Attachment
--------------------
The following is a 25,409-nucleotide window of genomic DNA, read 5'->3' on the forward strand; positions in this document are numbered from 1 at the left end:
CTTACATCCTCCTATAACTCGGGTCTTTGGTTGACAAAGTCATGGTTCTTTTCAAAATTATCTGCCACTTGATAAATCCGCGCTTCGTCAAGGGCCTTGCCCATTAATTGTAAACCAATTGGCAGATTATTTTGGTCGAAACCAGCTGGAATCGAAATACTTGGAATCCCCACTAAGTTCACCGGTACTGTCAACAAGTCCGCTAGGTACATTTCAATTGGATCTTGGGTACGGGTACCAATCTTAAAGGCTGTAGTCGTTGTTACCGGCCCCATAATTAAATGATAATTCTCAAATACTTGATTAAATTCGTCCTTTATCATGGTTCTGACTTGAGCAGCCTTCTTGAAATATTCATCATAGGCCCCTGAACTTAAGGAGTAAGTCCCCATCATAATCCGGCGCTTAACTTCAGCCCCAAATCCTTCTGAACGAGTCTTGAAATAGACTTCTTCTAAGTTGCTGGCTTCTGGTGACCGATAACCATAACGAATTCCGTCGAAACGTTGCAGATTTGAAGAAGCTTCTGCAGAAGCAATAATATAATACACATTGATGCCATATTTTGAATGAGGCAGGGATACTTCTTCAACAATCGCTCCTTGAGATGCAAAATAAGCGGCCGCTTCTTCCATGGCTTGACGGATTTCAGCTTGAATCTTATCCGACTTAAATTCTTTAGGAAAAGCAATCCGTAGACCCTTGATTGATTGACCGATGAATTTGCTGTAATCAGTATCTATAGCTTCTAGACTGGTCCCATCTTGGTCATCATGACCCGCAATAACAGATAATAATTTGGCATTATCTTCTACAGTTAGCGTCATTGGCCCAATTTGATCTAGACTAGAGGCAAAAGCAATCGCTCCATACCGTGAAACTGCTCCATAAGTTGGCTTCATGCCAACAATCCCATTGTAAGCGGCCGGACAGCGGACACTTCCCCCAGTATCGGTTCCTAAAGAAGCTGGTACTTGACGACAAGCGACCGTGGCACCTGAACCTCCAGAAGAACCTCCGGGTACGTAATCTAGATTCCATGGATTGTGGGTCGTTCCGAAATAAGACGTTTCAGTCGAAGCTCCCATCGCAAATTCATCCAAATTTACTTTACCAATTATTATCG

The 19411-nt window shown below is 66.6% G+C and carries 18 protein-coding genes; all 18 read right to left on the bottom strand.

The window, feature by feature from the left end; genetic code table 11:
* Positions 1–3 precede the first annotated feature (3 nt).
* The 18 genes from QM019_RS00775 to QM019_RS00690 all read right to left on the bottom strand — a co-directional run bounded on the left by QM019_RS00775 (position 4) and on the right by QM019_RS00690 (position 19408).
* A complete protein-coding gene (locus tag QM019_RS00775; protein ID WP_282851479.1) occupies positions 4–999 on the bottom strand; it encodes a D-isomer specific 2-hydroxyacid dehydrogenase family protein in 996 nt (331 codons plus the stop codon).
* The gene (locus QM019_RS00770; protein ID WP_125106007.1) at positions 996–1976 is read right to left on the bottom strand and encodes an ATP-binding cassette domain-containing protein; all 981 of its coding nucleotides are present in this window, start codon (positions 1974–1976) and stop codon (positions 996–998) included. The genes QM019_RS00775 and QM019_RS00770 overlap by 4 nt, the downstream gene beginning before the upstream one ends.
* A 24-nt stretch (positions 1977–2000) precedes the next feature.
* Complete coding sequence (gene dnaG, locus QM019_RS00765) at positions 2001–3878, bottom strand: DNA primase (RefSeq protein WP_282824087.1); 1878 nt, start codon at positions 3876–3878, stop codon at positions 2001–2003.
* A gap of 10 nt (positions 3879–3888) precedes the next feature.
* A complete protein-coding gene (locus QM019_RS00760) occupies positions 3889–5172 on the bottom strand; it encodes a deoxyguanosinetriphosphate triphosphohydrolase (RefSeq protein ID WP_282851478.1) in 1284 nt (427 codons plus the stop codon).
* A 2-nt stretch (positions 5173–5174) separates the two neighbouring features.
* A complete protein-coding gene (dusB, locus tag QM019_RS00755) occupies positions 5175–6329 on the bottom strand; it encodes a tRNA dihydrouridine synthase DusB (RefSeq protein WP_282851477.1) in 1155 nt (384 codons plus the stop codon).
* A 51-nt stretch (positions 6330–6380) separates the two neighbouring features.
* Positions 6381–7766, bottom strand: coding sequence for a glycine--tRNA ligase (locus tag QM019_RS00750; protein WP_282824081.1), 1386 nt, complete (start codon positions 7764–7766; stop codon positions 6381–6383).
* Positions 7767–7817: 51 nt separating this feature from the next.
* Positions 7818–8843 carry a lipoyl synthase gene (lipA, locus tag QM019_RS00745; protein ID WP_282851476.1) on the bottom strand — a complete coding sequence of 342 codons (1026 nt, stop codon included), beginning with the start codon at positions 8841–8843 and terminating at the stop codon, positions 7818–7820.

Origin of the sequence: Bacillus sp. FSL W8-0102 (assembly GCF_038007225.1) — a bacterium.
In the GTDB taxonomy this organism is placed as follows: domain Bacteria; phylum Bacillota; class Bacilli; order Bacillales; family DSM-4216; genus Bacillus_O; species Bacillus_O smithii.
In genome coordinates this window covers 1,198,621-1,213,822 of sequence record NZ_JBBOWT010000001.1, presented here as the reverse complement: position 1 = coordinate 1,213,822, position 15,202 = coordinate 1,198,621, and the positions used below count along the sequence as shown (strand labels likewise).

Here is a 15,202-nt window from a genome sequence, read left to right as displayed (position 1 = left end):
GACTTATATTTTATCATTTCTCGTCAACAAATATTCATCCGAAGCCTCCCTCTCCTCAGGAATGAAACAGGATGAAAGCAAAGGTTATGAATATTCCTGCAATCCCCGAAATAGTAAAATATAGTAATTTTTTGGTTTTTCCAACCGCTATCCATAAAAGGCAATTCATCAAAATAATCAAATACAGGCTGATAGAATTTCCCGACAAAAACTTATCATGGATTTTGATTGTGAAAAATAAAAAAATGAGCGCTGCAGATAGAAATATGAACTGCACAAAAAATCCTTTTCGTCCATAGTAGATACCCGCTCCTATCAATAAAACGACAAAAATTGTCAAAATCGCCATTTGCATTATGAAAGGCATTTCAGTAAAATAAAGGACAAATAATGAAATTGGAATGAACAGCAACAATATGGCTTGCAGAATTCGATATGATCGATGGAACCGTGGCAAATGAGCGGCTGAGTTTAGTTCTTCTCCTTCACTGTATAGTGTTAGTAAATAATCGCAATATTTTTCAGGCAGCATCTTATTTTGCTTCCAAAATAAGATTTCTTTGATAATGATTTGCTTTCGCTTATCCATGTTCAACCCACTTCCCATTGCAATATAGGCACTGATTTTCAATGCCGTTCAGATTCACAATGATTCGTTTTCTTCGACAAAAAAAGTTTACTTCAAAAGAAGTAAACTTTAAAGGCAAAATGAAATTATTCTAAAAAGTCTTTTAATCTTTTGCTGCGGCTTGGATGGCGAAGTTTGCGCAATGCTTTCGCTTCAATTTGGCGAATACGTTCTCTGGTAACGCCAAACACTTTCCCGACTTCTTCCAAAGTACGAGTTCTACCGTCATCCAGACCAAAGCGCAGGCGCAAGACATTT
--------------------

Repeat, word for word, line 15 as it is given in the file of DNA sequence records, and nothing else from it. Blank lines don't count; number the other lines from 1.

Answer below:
* A 51-nt stretch (positions 6330–6380) separates the two neighbouring features.